An additional structural issue concerning the Directive text is the absence of set criteria for the distribution of refugees across Member States, which leaves room for discretionary decisions in contributing to a fair sharing of responsibility, counting on the mere voluntarism of countries to participate. In a similar fashion, long-term funding to meet the needs of people in distress, and the lack of integration programmes to follow the initial protection, remain gaps that must be filled.
A Matter of Standards?
Commentators and EU officials favourably welcomed the activation of the TPD for its swift implementation symbolises the coordinated effort of the entire EU when Member States can go beyond divergent political views. Besides, the TPD allows refugees to enter the EU legally through a visa-free regime and apply for temporary protection freely in whichever country they wish across Member States.
Yet, the term “Gold Standard” used to identify the Directive seems a little far-fetched. Not only for the gaps mentioned here above, but also for its evident merely short-term focus, which leaves considerable room for improvement in the field of integration and further clarity on a broader regulatory framework. Finally, it appears inevitable to address the elephant in the room: the double standards applied by the EU when dealing with Ukrainian refugees and other migrant populations fleeing other conflicts in the past two decades. This does not only refer to the institutions per se, but it also involves EU citizens as we – luckily – witness an unprecedented wave of solidarity towards Ukrainian refugees.
Now, a number of reasons can explain the different approaches shown towards Ukrainians and Syrians, or Afghani, Yemeni, Sudanese, including strategic security concerns in the continent and cultural ties between Ukrainians and Member States that are usually opposed to welcoming refugees. However, it seems rather contradictory for a democratic institution like the EU, which is based on principles such as solidarity and non-discrimination, to openly welcome Ukrainians fleeing the war while denying the same treatment to all the other displaced persons. While Poland continues to push back desperate migrants from North Africa and the Middle East gathering at its border, Belarus and Russia have not missed the opportunity to take advantage of the humanitarian emergency to weaponize refugees and threaten the EU. Undoubtedly, it is paradoxical that a “Gold Standard” leaves many people hoping not to have to endure another harsh winter in the forest at the border.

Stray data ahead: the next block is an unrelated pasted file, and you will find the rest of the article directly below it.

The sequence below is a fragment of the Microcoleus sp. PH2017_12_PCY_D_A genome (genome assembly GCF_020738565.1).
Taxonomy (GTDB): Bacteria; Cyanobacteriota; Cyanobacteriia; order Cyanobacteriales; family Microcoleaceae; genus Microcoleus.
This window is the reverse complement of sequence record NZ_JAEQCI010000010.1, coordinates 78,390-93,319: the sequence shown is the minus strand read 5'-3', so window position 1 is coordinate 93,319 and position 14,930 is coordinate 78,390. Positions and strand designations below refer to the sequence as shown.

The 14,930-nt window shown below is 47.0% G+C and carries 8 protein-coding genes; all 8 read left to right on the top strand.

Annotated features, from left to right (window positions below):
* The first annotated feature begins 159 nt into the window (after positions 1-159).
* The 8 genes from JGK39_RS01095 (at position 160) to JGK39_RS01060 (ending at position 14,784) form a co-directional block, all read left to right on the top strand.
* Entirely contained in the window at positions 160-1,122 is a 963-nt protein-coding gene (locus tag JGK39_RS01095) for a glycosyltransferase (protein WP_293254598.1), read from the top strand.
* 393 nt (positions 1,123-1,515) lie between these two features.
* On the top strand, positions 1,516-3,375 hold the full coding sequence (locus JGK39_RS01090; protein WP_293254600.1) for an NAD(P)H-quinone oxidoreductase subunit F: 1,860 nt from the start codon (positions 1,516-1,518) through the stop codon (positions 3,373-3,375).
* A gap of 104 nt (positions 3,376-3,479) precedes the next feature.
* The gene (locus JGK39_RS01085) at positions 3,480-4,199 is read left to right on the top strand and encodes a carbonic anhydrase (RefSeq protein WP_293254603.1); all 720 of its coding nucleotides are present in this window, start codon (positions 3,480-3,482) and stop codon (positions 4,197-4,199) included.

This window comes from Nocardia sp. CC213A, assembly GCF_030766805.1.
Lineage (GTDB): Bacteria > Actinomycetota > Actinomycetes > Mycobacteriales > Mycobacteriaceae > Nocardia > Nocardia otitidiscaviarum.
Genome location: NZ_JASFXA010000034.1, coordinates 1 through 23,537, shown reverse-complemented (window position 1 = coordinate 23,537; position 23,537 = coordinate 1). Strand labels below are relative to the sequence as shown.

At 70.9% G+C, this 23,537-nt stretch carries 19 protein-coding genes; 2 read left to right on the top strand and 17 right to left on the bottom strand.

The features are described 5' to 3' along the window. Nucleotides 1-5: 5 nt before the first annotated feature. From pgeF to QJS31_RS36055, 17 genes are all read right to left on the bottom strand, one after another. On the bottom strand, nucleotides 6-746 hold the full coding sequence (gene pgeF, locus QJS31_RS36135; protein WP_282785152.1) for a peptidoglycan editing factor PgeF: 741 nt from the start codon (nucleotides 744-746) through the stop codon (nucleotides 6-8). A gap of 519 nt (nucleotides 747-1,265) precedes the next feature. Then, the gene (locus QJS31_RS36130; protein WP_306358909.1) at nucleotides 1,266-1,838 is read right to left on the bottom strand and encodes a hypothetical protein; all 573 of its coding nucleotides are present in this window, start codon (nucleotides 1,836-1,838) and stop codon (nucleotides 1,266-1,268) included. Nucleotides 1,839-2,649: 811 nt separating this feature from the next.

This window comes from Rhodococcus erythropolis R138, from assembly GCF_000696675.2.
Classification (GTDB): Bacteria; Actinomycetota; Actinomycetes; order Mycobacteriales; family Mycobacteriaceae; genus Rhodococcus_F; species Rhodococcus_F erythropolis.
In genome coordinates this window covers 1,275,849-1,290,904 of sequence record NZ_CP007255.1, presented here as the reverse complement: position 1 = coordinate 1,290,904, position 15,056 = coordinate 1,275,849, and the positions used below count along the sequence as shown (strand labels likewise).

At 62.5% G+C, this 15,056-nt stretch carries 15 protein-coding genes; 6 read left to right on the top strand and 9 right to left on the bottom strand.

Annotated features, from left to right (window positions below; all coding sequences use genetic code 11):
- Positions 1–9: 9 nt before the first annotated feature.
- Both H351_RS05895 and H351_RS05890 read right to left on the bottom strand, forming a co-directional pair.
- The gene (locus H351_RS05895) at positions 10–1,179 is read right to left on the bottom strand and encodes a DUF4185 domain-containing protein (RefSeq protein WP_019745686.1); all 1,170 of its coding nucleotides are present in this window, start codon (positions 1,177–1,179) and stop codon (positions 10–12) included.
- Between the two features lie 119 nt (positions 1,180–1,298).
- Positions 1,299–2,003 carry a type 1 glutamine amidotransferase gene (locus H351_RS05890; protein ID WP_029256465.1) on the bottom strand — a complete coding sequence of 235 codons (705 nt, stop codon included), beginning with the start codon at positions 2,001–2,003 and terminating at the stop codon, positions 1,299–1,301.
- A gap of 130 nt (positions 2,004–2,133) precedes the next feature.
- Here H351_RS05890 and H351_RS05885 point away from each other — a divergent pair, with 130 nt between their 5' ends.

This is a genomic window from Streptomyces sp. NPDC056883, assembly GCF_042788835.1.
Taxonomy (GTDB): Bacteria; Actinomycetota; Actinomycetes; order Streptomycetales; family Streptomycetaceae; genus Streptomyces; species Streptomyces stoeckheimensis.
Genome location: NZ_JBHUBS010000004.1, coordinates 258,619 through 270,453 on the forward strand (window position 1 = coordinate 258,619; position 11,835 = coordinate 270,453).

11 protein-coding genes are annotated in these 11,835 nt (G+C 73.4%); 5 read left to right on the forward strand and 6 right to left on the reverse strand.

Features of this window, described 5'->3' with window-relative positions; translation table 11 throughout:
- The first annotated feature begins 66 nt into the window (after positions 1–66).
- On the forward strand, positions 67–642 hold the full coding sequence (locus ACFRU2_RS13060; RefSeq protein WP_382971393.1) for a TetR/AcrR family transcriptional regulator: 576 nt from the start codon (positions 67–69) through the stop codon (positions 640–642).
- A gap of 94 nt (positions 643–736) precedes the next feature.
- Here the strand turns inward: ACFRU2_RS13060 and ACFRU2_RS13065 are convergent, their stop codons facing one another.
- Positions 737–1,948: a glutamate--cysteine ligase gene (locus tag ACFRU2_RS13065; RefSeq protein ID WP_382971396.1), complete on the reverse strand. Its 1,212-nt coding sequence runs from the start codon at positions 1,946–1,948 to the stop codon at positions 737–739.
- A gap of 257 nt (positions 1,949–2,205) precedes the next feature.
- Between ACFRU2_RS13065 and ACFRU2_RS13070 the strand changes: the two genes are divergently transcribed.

Massimo is a young researcher interested in migration, development and EU policymaking. He is a recent graduate of International Migration and Public Policy at LSE, and he is currently working as a Schuman trainee at the European Parliamentary Research Service (EPRS). He also holds an MSc in Political Psychology and a BA in Interpretation and Translation. Born and raised in Italy, he is passionate about issues concerning migrant populations, always keeping refugees’ and asylum seekers’ voices at the centre of the debate. When he is not reading about EU politics, you will probably find him surfing or enjoying a good concert with friends.
Views expressed by the author(s) do not represent the Hertie School.